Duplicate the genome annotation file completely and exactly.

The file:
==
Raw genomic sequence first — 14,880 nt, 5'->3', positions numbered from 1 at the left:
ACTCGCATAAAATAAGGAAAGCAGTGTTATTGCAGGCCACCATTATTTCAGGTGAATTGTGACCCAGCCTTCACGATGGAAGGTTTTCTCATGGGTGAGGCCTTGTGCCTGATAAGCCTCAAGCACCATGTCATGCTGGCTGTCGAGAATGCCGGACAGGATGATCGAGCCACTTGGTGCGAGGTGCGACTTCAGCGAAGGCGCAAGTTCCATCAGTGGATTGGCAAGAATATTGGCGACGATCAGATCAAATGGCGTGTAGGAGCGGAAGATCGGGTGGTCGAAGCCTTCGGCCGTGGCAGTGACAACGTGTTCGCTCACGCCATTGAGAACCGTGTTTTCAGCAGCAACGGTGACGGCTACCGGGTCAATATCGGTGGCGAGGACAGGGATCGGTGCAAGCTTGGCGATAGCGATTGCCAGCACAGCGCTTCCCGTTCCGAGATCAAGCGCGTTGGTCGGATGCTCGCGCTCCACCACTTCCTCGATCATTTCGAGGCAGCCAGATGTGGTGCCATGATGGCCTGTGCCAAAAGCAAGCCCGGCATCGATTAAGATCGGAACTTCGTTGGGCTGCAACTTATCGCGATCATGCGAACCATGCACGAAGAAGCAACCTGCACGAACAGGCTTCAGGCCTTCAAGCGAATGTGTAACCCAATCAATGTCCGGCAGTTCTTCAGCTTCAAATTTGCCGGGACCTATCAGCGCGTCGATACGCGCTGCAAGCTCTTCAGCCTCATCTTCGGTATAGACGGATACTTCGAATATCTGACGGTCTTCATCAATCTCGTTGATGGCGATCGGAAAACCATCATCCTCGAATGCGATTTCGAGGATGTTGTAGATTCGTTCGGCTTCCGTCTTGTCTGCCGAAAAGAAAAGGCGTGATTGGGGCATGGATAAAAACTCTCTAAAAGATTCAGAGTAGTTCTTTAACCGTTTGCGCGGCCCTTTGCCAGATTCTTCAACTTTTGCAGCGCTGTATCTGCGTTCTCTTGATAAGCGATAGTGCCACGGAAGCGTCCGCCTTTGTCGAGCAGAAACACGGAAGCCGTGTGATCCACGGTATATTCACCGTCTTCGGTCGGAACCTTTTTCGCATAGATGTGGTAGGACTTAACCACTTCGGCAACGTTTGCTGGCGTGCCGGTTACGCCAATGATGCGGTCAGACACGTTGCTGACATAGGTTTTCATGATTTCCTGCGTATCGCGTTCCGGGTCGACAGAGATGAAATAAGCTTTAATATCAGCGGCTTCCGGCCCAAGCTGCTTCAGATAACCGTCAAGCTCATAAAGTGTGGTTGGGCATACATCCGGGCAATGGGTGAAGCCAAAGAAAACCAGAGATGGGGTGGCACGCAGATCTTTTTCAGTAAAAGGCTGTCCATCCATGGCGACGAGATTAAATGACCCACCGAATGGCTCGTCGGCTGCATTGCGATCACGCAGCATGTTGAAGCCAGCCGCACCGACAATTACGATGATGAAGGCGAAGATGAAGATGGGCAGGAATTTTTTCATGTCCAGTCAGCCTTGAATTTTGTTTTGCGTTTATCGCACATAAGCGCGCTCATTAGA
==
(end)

Raw genomic sequence first — 14,880 nt, 5'->3', positions numbered from 1 at the left:
ACTCGCATAAAATAAGGAAAGCAGTGTTATTGCAGGCCACCATTATTTCAGGTGAATTGTGACCCAGCCTTCACGATGGAAGGTTTTCTCATGGGTGAGGCCTTGTGCCTGATAAGCCTCAAGCACCATGTCATGCTGGCTGTCGAGAATGCCGGACAGGATGATCGAGCCACTTGGTGCGAGGTGCGACTTCAGCGAAGGCGCAAGTTCCATCAGTGGATTGGCAAGAATATTGGCGACGATCAGATCAAATGGCGTGTAGGAGCGGAAGATCGGGTGGTCGAAGCCTTCGGCCGTGGCAGTGACAACGTGTTCGCTCACGCCATTGAGAACCGTGTTTTCAGCAGCAACGGTGACGGCTACCGGGTCAATATCGGTGGCGAGGACAGGGATCGGTGCAAGCTTGGCGATAGCGATTGCCAGCACAGCGCTTCCCGTTCCGAGATCAAGCGCGTTGGTCGGATGCTCGCGCTCCACCACTTCCTCGATCATTTCGAGGCAGCCAGATGTGGTGCCATGATGGCCTGTGCCAAAAGCAAGCCCGGCATCGATTAAGATCGGAACTTCGTTGGGCTGCAACTTATCGCGATCATGCGAACCATGCACGAAGAAGCAACCTGCACGAACAGGCTTCAGGCCTTCAAGCGAATGTGTAACCCAATCAATGTCCGGCAGTTCTTCAGCTTCAAATTTGCCGGGACCTATCAGCGCGTCGATACGCGCTGCAAGCTCTTCAGCCTCATCTTCGGTATAGACGGATACTTCGAATATCTGACGGTCTTCATCAATCTCGTTGATGGCGATCGGAAAACCATCATCCTCGAATGCGATTTCGAGGATGTTGTAGATTCGTTCGGCTTCCGTCTTGTCTGCCGAAAAGAAAAGGCGTGATTGGGGCATGGATAAAAACTCTCTAAAAGATTCAGAGTAGTTCTTTAACCGTTTGCGCGGCCCTTTGCCAGATTCTTCAACTTTTGCAGCGCTGTATCTGCGTTCTCTTGATAAGCGATAGTGCCACGGAAGCGTCCGCCTTTGTCGAGCAGAAACACGGAAGCCGTGTGATCCACGGTATATTCACCGTCTTCGGTCGGAACCTTTTTCGCATAGATGTGGTAGGACTTAACCACTTCGGCAACGTTTGCTGGCGTGCCGGTTACGCCAATGATGCGGTCAGACACGTTGCTGACATAGGTTTTCATGATTTCCTGCGTATCGCGTTCCGGGTCGACAGAGATGAAATAAGCTTTAATATCAGCGGCTTCCGGCCCAAGCTGCTTCAGATAACCGTCAAGCTCATAAAGTGTGGTTGGGCATACATCCGGGCAATGGGTGAAGCCAAAGAAAACCAGAGATGGGGTGGCACGCAGATCTTTTTCAGTAAAAGGCTGTCCATCCATGGCGACGAGATTAAATGACCCACCGAATGGCTCGTCGGCTGCATTGCGATCACGCAGCATGTTGAAGCCAGCCGCACCGACAATTACGATGATGAAGGCGAAGATGAAGATGGGCAGGAATTTTTTCATGTCCAGTCAGCCTTGAATTTTGTTTTGCGTTTATCGCACATAAGCGCGCTCATTAGA